Queen Elizabeth addresses U.N. for first time since 1957

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When Queen Elizabeth II first visited New York City, in 1957, the glamorous young monarch was welcomed with a ticker-tape parade befitting war heroes or World Series champs. On Tuesday, as the 84-year-old royal addressed the U.N. General Assembly for the first time since then, there was hardly a well-wisher to be found outside U.N. headquarters.

The low-key welcome was largely by design, reflective of the rest of the queen's somber New York agenda: a visit to Ground Zero, and to a memorial garden honoring the 67 British victims of the Sept. 11 attacks. But the quiet reception also pointed to a monarchy whose popular appeal has perhaps crested.

"I suppose the British monarchy was a bigger deal in 1957 than now," said Sir Brian Urquhart, a former high-ranking U.N. official from Britain who met the queen during her visit five decades ago....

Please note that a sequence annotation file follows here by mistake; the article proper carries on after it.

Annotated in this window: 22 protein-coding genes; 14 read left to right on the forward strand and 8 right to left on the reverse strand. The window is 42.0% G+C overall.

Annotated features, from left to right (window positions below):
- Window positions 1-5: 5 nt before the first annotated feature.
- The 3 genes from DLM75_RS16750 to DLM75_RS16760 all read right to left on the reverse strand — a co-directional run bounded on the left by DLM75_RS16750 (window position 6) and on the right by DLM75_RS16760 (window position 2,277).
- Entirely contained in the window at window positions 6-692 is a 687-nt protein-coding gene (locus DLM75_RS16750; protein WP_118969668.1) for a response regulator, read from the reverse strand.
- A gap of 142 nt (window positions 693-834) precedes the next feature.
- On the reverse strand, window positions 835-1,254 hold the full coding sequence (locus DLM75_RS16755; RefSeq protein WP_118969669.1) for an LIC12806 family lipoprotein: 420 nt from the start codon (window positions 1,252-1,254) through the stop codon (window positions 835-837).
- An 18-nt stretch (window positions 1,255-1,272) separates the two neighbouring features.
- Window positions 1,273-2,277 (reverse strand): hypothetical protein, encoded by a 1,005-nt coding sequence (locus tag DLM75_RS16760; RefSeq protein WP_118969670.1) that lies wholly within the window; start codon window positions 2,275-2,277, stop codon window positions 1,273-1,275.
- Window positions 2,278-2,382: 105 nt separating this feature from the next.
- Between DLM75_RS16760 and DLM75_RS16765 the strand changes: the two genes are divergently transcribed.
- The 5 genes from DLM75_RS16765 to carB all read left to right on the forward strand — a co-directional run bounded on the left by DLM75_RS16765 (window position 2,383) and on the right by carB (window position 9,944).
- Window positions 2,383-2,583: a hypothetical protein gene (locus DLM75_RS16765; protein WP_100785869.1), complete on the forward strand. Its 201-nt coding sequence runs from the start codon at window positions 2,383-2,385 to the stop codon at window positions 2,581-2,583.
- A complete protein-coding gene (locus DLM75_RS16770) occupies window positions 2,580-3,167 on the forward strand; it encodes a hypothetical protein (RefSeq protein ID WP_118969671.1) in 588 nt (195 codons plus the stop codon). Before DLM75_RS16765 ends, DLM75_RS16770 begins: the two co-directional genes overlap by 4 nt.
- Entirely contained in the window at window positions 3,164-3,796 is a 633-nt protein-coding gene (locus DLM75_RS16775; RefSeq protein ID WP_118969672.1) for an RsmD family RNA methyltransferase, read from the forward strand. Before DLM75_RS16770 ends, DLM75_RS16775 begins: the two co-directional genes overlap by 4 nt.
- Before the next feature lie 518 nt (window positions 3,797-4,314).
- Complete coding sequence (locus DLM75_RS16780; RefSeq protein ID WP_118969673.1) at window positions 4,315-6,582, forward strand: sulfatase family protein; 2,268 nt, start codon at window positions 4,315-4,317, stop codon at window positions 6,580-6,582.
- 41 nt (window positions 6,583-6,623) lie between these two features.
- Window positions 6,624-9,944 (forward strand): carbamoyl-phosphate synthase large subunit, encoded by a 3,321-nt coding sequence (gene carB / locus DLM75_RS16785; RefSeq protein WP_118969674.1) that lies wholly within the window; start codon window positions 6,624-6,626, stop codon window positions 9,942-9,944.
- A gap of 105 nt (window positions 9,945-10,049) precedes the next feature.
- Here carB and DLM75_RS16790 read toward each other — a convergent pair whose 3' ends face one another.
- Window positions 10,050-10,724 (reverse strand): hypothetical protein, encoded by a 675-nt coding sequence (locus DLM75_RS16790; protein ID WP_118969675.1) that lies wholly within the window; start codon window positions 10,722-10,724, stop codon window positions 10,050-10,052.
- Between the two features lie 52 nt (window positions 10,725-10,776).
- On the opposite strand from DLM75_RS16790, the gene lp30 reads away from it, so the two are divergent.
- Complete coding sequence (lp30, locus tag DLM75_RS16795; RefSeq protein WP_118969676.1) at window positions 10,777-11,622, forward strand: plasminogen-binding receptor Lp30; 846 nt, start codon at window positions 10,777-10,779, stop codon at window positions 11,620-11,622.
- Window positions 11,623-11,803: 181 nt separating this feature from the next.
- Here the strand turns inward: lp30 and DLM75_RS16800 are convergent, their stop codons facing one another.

The queen spoke as the titular head of state of 16 countries, including Australia, Canada and New Zealand, and the nominal representative of 54 governments in the British Commonwealth. But in reality, she holds virtually no political authority and played no significant role in the United Nations' history, according to Stephen Schlesinger, a historian who wrote a book on the founding of the United Nations.

Still, Schlesinger said he was "a little surprised it's taken this long to come back to the United Nations, considering she does come to this country with some frequency, at least to go to a horse race" -- a reference to the queen's visits to the Kentucky Derby....

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